Sunday, March 27, 2011

Greens poised to lead state government

Young Greens celebrate in Stuttgart
After an election campaign that tackled the nuclear issue head-on, Winfried Kretschmann looks set to become the first Green premier in the European Union.

With almost a quarter of the votes, the Greens in the German state of Baden-Wuerttember not only out-polled their Social Democrat allies but also helped defeat the conservative Christian Democrats.

To check out the party's YouTube channel, which includes some of its election ads, click here.

Sunday, March 13, 2011

GDF Suez: Green in Europe

GDF Suez, the energy giant that owns the coal-burning power station at Mount Tom, Holyoke, is getting greener.

In addition to winning the Gigaton Award last year from the Carbon War Room, GDF Suez has picked up the World Carbon Finance Market award in the category for renewable energy project developers. Gerard Mestrallet (pictured) and his team deserve credit for taking strides in the right direction by building up the proportion of electricity they generate from renewables.

The steady greening of GDF Suez means more than plaudits in the press. It spells good news for workers in the clean-energy sector.

But only if they happen to live in Europe.

For example, GDF Suez has just entered into a deal for photovoltaic modules. The winner of the multi-million dollar contract? Bisol, a Slovenian company.

The agreement complements the pholovoltaics research GDF Suez has been undertaking through a subsidiary. The subsidiary is called Photovoltech and you'll find it in the town of Tienen, which is in Belgium.

In addition to solar energy, GDF Suez invests heavily in wind. The company is spending approximately 10 billion (yes, billion) Euros to build an offshore windfarm. Where? Near Saint-Nazaire, in northern France.

Later this year GDF Suez will unveil another wind farm. In the words of the GDF Suez website, this one will be big enough to "spare 145,000 tons of CO2 per year from being spewed into the atmosphere!" The location? Haute-Pays, France.

One of the GDF Suez's sources of renewable energy on this side of the Atlantic is its cluster of windfarms in New Brunswick and Prince Edward Island, Canada, which together generate over 700 megawatts of electricity. As a result of ordinary wear and tear, the turbines need an upgrade.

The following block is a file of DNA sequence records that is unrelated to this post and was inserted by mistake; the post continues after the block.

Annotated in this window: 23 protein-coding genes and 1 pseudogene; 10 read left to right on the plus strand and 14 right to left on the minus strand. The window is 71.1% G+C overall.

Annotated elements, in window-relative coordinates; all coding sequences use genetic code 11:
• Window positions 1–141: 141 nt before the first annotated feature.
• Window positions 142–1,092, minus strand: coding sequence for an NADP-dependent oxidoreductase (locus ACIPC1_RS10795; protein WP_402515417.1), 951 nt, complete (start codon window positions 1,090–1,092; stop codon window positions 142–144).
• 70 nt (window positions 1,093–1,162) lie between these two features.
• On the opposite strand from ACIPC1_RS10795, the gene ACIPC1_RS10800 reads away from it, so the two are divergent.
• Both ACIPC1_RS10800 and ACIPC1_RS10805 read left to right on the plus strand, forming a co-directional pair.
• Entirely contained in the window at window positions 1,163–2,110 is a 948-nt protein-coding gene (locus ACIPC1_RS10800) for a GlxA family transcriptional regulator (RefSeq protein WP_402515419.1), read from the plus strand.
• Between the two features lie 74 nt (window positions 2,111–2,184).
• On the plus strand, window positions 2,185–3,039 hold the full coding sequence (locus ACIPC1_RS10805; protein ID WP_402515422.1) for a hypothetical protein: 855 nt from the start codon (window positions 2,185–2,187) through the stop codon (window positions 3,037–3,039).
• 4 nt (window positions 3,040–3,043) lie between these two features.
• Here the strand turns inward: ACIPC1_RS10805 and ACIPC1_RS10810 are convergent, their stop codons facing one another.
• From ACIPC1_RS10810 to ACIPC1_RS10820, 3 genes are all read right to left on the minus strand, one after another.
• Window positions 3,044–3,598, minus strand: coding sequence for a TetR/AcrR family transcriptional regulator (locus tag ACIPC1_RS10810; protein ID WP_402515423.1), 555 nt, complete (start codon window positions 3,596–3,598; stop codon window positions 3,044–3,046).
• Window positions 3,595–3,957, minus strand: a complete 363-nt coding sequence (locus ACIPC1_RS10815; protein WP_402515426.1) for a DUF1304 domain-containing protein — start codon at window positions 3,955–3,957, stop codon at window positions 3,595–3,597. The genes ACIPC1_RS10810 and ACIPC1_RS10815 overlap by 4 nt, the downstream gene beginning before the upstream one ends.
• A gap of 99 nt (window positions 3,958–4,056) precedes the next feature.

A quick glance at a map reveals that Prince Edward Island is not all that far from Massachusetts. But workers in Massachusetts, home to the pioneers of wind-energy, didn't stand a chance. Instead, GDF Suez awarded the retrofit contract to Moventas, a Finnish company.

If any clean-energy workers in Belgium, France, Finland, and Slovenia happen to be reading this, please accept my sincere congratulations. I'm glad that your elected officials, unions, and entrepreneurs had the foresight to work together so effectively, investing in green-skills education and training over many years. We in Massachusetts don't want to take your jobs and livelihoods away from you.

But surely there's something in the realm of renewable-energy that GDF Suez can do in Holyoke, Massachusetts. As we ponder a post-coal future for Mount Tom, let's look at leveraging both Holyoke's and GDF Suez's green credentials in ways that bring in new jobs and tax dollars.

For example, wouldn't Mount Tom be the perfect place to build a wind-hydrogen village like the one in Prince Edward Island, perhaps in partnership with municipally-owned Holyoke Gas & Electric?

After all, why should all the good green jobs go to Europe?

Click here for YouTube version.

Tuesday, March 1, 2011

How new EPA regulations will affect Mount Tom

After reading a claim in the Republican newspaper that Mount Tom can already meet all current and future regulations I submitted this letter to the editor:

A recent letter about Mount Tom power station (Tuesday, March 1) makes some valid points that nobody would dispute. For example, the plant provides good jobs and significant tax revenue for Holyoke. And repowering the plant to natural gas may not be practical, not least because it sits on a flood plain.

But the assertion that there are no future regulations the plant cannot meet is way off the mark.

The Environmental Protection Agency is issuing new regulations that amend something called the Air Transport Rule. Under the new rule, in 2014 Mount Tom will be allowed to emit no more than 245 tons of sulfur dioxide, a chemical that damages people's lungs and exacerbates respiratory illnesses. Last year -- even with the Turbosorp system in operation and the plant running at 60% capacity -- Mount Tom emitted 2,129 tons of sulfur dioxide. So three years from now the plant will have to reduce its sulfur dioxide emissions by 1,884 tons. Similarly, the plant will have to bring its nitrogen-oxide emissions down from 287 tons to 185 tons, a drop of more than 100 tons a year. Right now, Mount Tom is simply not equipped to do that.

We all want to safeguard existing jobs and generate new ones, and we all want to boost Holyoke's tax base. So we (the community, plant employees, plant-owner GDF Suez, and elected officials) need to plan a post-coal future for Mount Tom, one that creates clean energy and green jobs. And the time to start planning is now, before the new regulations come into effect.